create partition primary
    format quick fs=ntfs label="Recovery"
    assign letter="R"
    set id=27
    list volume
    
  2. Save your file, for example, E:\Recovery\RecoveryImage\ResetPartitions-UEFI.txt.

Push-button reset configuration file (ResetConfig.xml)

  1. In Notepad, create a configuration file that points to your push-button reset partition script.

    For information about configuring this file, see ResetConfig XML Reference.

    UEFI:

    <?xml version="1.0" encoding="utf-8"?>
    <!-- ResetConfig.xml for UEFI -->
    <Reset>
        <!-- May be combined with custom scripts – insert Run Phase elements here -->
        <SystemDisk>
            <DiskpartScriptPath>ResetPartitions-UEFI.txt</DiskpartScriptPath>
            <MinSize>75000</MinSize>
            <WindowsREPartition>4</WindowsREPartition>
            <WindowsREPath>Recovery\WindowsRE</WindowsREPath>
            <OSPartition>3</OSPartition>
        </SystemDisk>
    </Reset>
    

    BIOS:

    <?xml version="1.0" encoding="utf-8"?>
    <!-- ResetConfig.xml for BIOS -->
    <Reset>
        <!-- May be combined with custom scripts – insert Run Phase elements here -->
        <SystemDisk>
            <DiskpartScriptPath>ResetPartitions-BIOS.txt</DiskpartScriptPath>
            <MinSize>75000</MinSize>
            <WindowsREPartition>3</WindowsREPartition>
            <WindowsREPath>Recovery\WindowsRE</WindowsREPath>
            <OSPartition>2</OSPartition>
        </SystemDisk>
    </Reset>
    
  2. Save the file using the UTF-8 file format:

    Click File, and then click Save As. In the Encoding box, select UTF-8, and save this file as E:\Recovery\RecoveryImage\ResetConfig.xml.

Enable users to create media

Users can use this option to create recovery media when needed.

Step 1: Add the configuration files to the destination computer

  1. On your destination computer, insert the USB flash drive with the configuration files.

  2. Copy the configuration files to the destination computer:

    Copy E:\Recovery\RecoveryImage\* R:\RecoveryImage\*
    

    where E is the drive letter of the USB flash drive and R is the drive letter of the recovery image partition.

Step 2: Test that Windows can create recovery media

  1. Restart the destination computer, and complete Out-Of-Box Experience (OOBE).

  2. Click Start, type create a recovery drive, and select Create a recovery drive, and click Yes at the UAC prompt.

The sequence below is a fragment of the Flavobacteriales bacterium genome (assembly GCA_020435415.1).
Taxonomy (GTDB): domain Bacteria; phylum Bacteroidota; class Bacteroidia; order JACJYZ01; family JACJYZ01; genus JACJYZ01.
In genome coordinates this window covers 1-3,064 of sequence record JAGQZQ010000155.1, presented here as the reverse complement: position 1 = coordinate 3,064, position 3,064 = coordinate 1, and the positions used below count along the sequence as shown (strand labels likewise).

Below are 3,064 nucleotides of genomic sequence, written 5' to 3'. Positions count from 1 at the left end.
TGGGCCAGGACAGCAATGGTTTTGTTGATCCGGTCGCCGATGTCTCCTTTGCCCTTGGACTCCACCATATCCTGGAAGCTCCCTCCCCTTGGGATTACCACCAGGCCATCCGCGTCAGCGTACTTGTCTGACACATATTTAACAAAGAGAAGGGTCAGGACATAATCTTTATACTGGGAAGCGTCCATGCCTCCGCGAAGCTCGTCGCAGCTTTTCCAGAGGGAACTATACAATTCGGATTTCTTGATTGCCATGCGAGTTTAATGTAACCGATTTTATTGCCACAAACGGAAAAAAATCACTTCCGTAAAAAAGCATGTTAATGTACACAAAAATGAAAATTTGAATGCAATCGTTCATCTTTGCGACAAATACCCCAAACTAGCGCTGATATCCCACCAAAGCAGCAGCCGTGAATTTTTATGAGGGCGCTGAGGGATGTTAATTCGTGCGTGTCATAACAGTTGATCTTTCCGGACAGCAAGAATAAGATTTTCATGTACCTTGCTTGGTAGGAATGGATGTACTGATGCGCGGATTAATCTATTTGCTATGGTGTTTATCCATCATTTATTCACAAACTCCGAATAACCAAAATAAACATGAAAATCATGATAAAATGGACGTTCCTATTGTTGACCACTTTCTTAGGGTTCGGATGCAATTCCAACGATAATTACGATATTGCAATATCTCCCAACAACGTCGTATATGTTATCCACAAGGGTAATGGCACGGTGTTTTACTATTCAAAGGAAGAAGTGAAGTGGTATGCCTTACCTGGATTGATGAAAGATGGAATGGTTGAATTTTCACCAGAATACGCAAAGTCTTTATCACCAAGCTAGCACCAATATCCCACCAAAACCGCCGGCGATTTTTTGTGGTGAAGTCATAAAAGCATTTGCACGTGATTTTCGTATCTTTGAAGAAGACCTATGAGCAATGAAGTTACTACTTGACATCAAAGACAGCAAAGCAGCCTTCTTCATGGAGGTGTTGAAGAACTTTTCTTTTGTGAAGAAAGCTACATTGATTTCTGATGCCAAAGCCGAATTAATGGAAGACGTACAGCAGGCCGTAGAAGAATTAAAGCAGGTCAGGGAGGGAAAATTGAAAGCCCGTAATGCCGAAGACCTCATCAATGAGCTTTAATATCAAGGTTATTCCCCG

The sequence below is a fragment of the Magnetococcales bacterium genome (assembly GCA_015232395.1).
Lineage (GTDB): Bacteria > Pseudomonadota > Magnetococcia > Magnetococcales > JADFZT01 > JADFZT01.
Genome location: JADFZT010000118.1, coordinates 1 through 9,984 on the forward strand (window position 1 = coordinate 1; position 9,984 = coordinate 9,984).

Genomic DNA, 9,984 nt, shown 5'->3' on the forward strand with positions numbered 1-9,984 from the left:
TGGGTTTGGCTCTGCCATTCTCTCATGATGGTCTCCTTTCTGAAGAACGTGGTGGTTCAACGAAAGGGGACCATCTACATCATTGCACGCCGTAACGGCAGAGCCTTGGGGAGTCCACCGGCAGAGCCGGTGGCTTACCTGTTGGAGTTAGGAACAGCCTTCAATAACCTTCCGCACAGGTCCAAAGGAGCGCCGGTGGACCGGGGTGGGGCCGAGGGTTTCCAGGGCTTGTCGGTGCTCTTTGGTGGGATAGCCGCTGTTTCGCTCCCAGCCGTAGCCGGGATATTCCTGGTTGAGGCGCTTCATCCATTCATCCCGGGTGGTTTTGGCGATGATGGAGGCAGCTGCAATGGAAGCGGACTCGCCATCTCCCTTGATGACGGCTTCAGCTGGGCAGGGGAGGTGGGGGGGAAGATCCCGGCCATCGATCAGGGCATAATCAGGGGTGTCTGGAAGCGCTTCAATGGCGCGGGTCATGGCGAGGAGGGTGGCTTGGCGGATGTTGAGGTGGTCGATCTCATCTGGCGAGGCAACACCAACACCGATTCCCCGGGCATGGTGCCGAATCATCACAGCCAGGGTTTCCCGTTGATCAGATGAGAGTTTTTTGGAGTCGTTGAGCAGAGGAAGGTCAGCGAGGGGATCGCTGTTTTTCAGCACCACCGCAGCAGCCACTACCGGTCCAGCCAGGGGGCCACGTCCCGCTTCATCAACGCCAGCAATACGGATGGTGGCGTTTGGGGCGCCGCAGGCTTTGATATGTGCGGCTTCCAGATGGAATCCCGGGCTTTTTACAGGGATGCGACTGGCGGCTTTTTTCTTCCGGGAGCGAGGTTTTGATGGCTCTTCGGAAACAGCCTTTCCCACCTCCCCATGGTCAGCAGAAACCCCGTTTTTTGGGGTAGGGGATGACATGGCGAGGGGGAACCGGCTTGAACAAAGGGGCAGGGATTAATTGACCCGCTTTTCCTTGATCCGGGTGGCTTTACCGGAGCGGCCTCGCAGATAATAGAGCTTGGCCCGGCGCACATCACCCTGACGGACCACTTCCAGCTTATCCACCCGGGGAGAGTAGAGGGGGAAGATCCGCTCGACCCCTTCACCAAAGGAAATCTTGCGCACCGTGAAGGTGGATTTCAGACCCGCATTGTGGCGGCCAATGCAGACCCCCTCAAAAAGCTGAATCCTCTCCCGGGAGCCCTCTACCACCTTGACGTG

3. Insert a USB flash drive.

  4. Select Copy the recovery partition from the PC to the recovery drive > Next > Next > Create.

Step 3: Test the recovery media

  1. On a computer that has no operating system, insert your recovery media.
  2. Start the computer, press a key to open the firmware boot menus, and then select the appropriate boot device.
  3. At the Windows RE Tools menus, select a keyboard layout, for example, US.
  4. Click Troubleshoot > Reset your PC > Next. If you're prompted to clean the drive, select Yes.
  5. Select Yes, repartition the drives > Just remove my files > Reset.

Troubleshooting:

  • Make sure that ResetConfig.xml is saved as a UTF-8 file.
  • Make sure that the filename listed in the <DiskpartScriptPath> element of the ResetConfig.xml file matches the filename in the Diskpart script.
  • Make sure that the Diskpart script doesn't include commands to select the drive or clean the drive (select disk 0, clean).

Identifying the system drive

Windows identifies the system drive using the following methods:

BIOS-based computers: the BIOS-reported system drive is used.

UEFI-based computers: When Windows RE is enabled by using the reagentc /setreimage command, Windows writes the adaptor location path and GUID of the system disk to a UEFI variable. This step is only performed when both the system and OS partitions are on the system drive. The variable is updated if necessary when Windows RE gets disabled and then re-enabled.

If multiple local drives are detected, Windows identifies the system drive by searching in the following order:

  1. Windows searches for a drive with a GUID matching the value stored in firmware.

  2. Windows searches for a drive with a location path matching the value stored in firmware.

  3. Windows searches for a drive with an existing ESP.

    If multiple drives with ESP are found, the recovery process will not proceed.

  4. Windows searches for an uninitialized (raw) disk.

    If multiple uninitialized disks are found, the recovery process will not proceed.

Related topics

Push-Button Reset Overview

ResetConfig XML Reference

Bare metal reset/recovery: create recovery media while deploying new devices

UEFI/GPT-based hard drive partitions

BIOS/MBR-based hard drive partitions